After hitting “snooze” for the second time, I’m finally awake enough to check the clock. As usual, I’m not going to make “Bulldog Time.” I hop off my bed, put on my shoes, and start my (unfortunately) routine run from Lawrance Hall to Payne Whitney. I usually sleep in my uniform to save time; sometimes I even crash in the Stiles common room to make the run shorter. 

I can’t understate how many of my mornings started like this last spring. Regardless of whether I made it to lift on time or not, however, the consequent effects of waking up to work out at 6:00 a.m. compoundingly rippled throughout my days. After lift came classes, after classes came practice, after practice came meetings, after meetings came homework, and after homework, I started over again. As I slowly unraveled throughout the day, I tried my best to leave behind as few pieces of myself as possible. 

Coming home last summer, I presented my African parents with a transcript that seemed alien to them. This couldn’t be the product of a son they’d raised to know that even excellence is not enough. 

I’ve grappled a lot with the national conversation concerning Universal Pass given this context. Columbia, MIT, Harvard, and countless other universities have adopted universal pass/fail grading policies to acknowledge our current global predicament. These implementations not only recognize the resources no longer available to students as they work from home, but support those students whose at-home responsibilities leave them unable to engage with their coursework as they would on campus. Unlike a typical pass/fail grading system, Universal Pass additionally alleviates school-related stress by removing the possibility of “failure” — everyone would “pass” every class. 

As much as I struggled and stumbled in my first year, I’ve managed to define my second by growth and learning. In light of this, the manner in which I’ve used the lessons from my first year to legitimize my upward trajectory in something tangible — not just my words, but my grades — will prove beneficial as I gradually prepare for a life beyond New Haven. Despite this personal benefit however, I still take pause.

Two weeks ago, student organizers of the Universal Pass movement (#NoFailYale) put together a series of testimonials. As I read one submission after another, the realities of students such as Kevin Chen ‘21 and Clayton Land ‘22 unmistakably affirmed why such a policy is necessary as our university moves through uncharted waters.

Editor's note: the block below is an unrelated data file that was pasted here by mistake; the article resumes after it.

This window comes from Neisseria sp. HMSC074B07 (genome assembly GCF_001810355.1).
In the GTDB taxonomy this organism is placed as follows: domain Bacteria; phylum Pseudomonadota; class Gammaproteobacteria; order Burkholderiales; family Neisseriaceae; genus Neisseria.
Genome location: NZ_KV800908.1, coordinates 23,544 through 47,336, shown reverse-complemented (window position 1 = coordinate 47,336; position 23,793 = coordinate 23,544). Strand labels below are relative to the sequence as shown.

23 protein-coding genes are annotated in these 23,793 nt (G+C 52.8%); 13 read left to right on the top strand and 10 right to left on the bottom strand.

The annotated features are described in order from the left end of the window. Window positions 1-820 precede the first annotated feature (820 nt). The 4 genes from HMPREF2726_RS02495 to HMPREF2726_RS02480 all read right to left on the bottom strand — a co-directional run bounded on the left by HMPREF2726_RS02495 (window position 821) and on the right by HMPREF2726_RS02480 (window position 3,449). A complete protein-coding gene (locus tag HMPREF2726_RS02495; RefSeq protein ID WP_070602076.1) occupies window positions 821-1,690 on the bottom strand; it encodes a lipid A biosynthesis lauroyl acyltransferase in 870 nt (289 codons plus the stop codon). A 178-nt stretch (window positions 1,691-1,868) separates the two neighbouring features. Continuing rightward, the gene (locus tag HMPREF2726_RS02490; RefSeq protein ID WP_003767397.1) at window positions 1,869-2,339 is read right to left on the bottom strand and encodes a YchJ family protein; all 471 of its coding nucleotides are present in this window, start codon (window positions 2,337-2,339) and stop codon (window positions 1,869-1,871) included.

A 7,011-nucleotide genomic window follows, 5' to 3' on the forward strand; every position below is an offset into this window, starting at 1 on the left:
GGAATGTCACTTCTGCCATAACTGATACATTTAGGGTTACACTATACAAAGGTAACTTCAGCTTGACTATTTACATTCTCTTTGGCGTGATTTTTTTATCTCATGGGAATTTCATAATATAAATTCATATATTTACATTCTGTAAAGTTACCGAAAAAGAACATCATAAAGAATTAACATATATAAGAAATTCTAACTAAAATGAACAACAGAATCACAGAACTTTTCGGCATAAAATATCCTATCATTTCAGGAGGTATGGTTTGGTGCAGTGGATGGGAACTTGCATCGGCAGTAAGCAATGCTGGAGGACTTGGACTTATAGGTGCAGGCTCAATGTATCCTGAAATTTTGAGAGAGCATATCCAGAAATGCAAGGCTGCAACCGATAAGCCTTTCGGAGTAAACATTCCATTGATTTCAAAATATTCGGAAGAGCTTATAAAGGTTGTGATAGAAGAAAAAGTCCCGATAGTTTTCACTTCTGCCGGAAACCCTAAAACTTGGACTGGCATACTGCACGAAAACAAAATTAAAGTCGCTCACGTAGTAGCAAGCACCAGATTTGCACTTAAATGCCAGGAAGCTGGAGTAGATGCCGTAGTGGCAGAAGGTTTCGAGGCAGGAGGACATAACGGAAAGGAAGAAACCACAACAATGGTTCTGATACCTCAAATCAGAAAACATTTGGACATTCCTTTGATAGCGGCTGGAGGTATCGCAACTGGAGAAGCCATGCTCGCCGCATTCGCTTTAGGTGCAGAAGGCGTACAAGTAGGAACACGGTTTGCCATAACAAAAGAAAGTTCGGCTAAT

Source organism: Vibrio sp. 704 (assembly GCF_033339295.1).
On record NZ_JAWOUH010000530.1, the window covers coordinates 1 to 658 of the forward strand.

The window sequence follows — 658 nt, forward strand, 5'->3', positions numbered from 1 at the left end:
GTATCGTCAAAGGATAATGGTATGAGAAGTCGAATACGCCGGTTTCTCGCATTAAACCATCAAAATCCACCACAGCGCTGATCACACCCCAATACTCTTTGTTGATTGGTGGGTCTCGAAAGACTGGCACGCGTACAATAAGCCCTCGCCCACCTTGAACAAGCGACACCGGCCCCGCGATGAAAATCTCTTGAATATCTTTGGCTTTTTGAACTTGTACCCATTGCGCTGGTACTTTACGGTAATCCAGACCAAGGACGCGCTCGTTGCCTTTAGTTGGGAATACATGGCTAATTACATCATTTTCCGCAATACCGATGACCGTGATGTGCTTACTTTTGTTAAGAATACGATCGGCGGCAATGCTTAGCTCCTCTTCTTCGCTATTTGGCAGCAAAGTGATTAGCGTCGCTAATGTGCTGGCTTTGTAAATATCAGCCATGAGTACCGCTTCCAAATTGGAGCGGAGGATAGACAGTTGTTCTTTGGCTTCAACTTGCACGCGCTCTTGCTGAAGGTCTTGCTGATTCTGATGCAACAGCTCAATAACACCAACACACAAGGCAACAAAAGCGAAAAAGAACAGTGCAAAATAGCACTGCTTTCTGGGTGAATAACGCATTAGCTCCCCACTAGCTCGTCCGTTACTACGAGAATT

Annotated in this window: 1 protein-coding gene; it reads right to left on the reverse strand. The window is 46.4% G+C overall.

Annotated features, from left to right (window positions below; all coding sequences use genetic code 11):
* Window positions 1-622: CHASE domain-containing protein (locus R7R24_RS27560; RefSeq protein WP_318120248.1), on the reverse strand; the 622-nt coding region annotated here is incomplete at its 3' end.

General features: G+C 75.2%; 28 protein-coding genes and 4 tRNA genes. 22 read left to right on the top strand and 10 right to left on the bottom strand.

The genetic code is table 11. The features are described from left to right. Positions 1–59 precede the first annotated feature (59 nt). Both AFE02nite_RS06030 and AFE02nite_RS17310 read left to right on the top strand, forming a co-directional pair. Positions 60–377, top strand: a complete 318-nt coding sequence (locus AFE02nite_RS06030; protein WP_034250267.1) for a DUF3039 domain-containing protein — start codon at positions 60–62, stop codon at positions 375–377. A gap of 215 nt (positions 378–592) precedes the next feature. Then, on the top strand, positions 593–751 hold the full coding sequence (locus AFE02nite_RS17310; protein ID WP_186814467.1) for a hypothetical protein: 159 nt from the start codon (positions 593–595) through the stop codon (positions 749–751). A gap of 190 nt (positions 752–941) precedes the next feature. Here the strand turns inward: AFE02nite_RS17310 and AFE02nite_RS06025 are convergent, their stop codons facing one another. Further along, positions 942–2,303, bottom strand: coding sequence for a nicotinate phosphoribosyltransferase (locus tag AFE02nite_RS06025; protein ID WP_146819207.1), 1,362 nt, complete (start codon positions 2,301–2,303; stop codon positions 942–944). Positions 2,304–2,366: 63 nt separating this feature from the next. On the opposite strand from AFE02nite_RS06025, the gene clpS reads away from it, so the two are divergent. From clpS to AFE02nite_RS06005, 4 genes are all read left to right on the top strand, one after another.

In Chen’s case, the COVID-19 pandemic has not only resulted in the closure of his family’s Chinese takeout business, but the loss of student jobs as well. His submission in support of Universal Pass candidly declares, “I’m not going to focus on my classes or do well in them — I am more concerned about my family’s financial stability and survival.” 

For Land, home quarantine has meant the loss of public spaces which provide Wi-Fi access. The aggregation of this logistical difficulty with the personal stress that comes from living with and taking care of immunocompromised loved ones coalesces into a powerful demand for Universal Pass. Seeing as my mother was diagnosed with multiple sclerosis in 2005, I especially resonate with this anxiety. Her condition now means that every step outside the house mandates entertaining all avenues of returning with an unintended visitor — the ‘Rona, as my siblings like to call it.

Part of me wants to end this piece advocating for a “middle ground” solution; one where I can selfishly justify receiving my grades, while still underscoring the importance of equity and so on — you know, because I care. Quite honestly, while I’m still unsure whether our future grading policy should ultimately acknowledge the first portion of this semester, I cannot deny that embracing any lens aside from Universal Pass to assess our work moving forward is to overshadow the struggles of the marginalized few for the pursuits of the privileged many.

In spite of the benefits I personally have to gain from ending this semester with grades, our global pandemic necessitates that we diverge from normalcy. If I am faced with a dichotomy between Universal Pass and a policy which propagates a fallacy, I will make the difficult choice which institutions such as Yale compel its students to take seriously. I endorse Universal Pass because I care more for communal equity than I do for personal loss.

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